Req: A, E, N, S
Non-profit journalism took a big step recently with the announcement that a group will soon hire approximately two dozen investigative reporters and editors to do special projects involving investigations into government wrongdoing.
According to the New York Times,
The nonprofit group, called Pro Publica, will pitch each project to a newspaper or magazine (and occasionally to other media) where the group hopes the work will make the strongest impression. The plan is to do long-term projects, uncovering misdeeds in government, business and organizations.
Nothing quite like it has been attempted, and despite having a lot going for it, Pro Publica will be something of an experiment, inventing its practices by trial and error. It remains to be seen how well it can attract talent and win the cooperation of the mainstream media.
[Continue reading Pro Publica]
The move is controversial on several fronts, not the least of which is that it is funded by billionaires Herbert and Marion Sandler, who the Times notes are “major Democratic political donors and critics of President Bush.”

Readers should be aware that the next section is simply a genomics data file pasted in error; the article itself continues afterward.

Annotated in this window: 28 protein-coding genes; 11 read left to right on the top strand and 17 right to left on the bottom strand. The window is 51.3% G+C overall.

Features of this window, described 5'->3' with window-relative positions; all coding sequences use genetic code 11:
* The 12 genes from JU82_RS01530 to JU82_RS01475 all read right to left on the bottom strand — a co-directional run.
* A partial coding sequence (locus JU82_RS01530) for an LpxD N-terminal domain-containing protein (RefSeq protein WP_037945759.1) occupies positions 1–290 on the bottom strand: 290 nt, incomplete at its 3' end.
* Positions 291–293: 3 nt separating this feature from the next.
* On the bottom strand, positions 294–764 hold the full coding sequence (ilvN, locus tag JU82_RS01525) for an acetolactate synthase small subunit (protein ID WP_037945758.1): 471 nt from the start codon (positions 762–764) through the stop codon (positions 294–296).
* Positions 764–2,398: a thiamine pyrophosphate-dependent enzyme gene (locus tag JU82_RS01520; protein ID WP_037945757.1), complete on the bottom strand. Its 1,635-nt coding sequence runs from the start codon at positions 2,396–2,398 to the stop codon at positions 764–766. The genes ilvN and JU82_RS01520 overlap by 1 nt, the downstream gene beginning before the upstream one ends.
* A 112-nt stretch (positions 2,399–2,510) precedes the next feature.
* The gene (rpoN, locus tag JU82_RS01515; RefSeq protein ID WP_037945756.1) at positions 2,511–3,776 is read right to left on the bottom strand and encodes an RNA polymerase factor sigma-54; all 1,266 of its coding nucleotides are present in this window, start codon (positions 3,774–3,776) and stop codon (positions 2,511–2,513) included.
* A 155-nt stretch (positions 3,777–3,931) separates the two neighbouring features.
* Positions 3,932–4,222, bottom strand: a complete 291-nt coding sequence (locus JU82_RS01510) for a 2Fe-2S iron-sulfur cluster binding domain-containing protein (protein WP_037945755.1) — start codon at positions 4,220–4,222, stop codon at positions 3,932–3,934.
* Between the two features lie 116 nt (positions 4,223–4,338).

This has caused some consternation among journalists, as expressed by Jack Shafer at Slate:
ProPublica’s Web site vows that its investigations will be conducted in a “non-partisan and non-ideological manner, adhering to the strictest standards of journalistic impartiality.” But philanthropists, especially those who earned the fortune they’re giving away, tend not to distribute their money with a blind eye to the results. How happy will they be if ProPublica gores their sacred Democratic cows? Or takes the “wrong” position on their pet projects: health, the environment, and civil liberties?
[Continue reading Investigating Herbert and Marion Sandler]
According to ProPublica’s web site, operations will begin in 2008.